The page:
Kansas Secretary of State Kris Kobach is running for governor - KCTV5

Kansas Secretary of State Kris Kobach is running for governor

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The Kansas native has served as the secretary of state since his election in January of 2011. (AP) The Kansas native has served as the secretary of state since his election in January of 2011. (AP)
LENEXA, KS (KCTV) -

On Thursday, a high-ranking Kansas official made a major announcement regarding his efforts to lead the state in 2018.

Secretary of State Kris Kobach has announced he is running for Governor of Kansas in 2018.

The announcement, which has been anticipated for months, came two days after Kansas legislators enacted a law rolling back past income tax cuts championed by Republican Gov. Sam Brownback over Brownback's veto, a move Kobach has criticized.

Kobach made the announcement around noon at Thompson Barn in Lenexa, which was converted into an events center, in the suburbs of Johnson County. Johnson County is the state's most populous county and home to about 22 percent of all Kansas voters. It's crucial, vote-rich territory for any candidate for governor, and Kobach has a strong base there, though he now lives on a farm outside Lawrence.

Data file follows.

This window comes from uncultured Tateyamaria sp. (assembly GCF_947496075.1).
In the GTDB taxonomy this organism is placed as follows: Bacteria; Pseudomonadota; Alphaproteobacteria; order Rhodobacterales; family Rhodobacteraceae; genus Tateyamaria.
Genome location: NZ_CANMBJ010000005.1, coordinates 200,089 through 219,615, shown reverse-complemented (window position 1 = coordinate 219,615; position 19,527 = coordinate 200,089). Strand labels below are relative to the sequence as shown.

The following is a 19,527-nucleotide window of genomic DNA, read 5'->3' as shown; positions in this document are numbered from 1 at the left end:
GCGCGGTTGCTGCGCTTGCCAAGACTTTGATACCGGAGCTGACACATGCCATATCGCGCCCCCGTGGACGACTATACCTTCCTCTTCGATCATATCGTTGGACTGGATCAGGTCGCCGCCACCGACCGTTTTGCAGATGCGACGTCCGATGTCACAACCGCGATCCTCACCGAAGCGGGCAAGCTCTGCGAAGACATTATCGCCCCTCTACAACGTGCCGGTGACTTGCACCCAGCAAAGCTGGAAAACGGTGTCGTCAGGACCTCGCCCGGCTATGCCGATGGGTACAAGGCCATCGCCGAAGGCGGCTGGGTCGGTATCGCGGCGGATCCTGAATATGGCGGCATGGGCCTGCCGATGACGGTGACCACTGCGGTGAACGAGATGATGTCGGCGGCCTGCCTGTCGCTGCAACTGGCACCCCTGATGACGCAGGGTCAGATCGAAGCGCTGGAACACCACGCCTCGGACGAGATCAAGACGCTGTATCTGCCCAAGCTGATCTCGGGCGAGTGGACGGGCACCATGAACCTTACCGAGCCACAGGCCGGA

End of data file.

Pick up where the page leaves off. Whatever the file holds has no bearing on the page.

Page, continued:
He had three main talking points on the day of his announcement: his stance on illegal immigration, his fight against what he calls the "culture of corruption in Topeka," and the issues he sees with the state's tax plan. 

Echoing a line heard several times during debates this week at the statehouse, Kobach said the state has a spending problem and the more than $1.2 billion tax hike passed this week by lawmakers will only hurt the state. 

“To do this, on the back of hardworking Kansans when the legislature could have just spent less, was wrong and that is going to change," he said. "That is not leadership. When I’m governor, I will fight against every attempt to raise taxes on the people of Kansas.” 

Kobach pointed to his time as secretary of state as proof that things can be trimmed and still be functional. He said that, in 2011, he told his office to either flatline the budget, keeping it the same, or cut spending. Kobach said his office cut their budget through "natural attrition." The baby boomer generation was retiring, so his office was able to cut its budget by not filling empty slots when staff members retired. 

Kobach did not offer any details about his plan, however.

The room was full of Kobach supporters. Several people told KCTV5 News that they are ready for something different in the state. 

The website for Secretary Kobach does redirect to a website poised for a gubernatorial campaign and he changed his Twitter background. The campaign finance website for the state of Kansas also shows that Kobach has appointed a campaign treasurer with the office sought listed as governor.

The Kansas native has served as the secretary of state since his election in January of 2011. He was admitted to the Kansas Bar in 1995.